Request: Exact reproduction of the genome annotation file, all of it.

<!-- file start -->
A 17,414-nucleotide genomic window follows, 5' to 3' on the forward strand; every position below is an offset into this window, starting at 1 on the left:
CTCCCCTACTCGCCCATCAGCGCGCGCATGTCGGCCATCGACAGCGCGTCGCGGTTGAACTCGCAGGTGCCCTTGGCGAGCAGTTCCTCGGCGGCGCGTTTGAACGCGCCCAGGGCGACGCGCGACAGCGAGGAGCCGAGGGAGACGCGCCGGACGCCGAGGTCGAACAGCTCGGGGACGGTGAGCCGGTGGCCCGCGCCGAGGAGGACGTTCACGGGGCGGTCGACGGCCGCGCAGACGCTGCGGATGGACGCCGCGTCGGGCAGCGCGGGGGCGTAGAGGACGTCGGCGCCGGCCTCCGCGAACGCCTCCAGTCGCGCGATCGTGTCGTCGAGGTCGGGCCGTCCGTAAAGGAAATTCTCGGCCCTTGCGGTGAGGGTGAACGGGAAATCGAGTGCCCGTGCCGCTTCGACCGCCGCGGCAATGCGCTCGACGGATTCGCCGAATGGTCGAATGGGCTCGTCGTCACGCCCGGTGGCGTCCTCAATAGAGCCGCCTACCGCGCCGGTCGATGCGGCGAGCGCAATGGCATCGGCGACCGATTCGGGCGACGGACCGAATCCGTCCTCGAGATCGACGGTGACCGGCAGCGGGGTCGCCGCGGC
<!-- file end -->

A 17,414-nucleotide genomic window follows, 5' to 3' on the forward strand; every position below is an offset into this window, starting at 1 on the left:
CTCCCCTACTCGCCCATCAGCGCGCGCATGTCGGCCATCGACAGCGCGTCGCGGTTGAACTCGCAGGTGCCCTTGGCGAGCAGTTCCTCGGCGGCGCGTTTGAACGCGCCCAGGGCGACGCGCGACAGCGAGGAGCCGAGGGAGACGCGCCGGACGCCGAGGTCGAACAGCTCGGGGACGGTGAGCCGGTGGCCCGCGCCGAGGAGGACGTTCACGGGGCGGTCGACGGCCGCGCAGACGCTGCGGATGGACGCCGCGTCGGGCAGCGCGGGGGCGTAGAGGACGTCGGCGCCGGCCTCCGCGAACGCCTCCAGTCGCGCGATCGTGTCGTCGAGGTCGGGCCGTCCGTAAAGGAAATTCTCGGCCCTTGCGGTGAGGGTGAACGGGAAATCGAGTGCCCGTGCCGCTTCGACCGCCGCGGCAATGCGCTCGACGGATTCGCCGAATGGTCGAATGGGCTCGTCGTCACGCCCGGTGGCGTCCTCAATAGAGCCGCCTACCGCGCCGGTCGATGCGGCGAGCGCAATGGCATCGGCGACCGATTCGGGCGACGGACCGAATCCGTCCTCGAGATCGACGGTGACCGGCAGCGGGGTCGCCGCGGC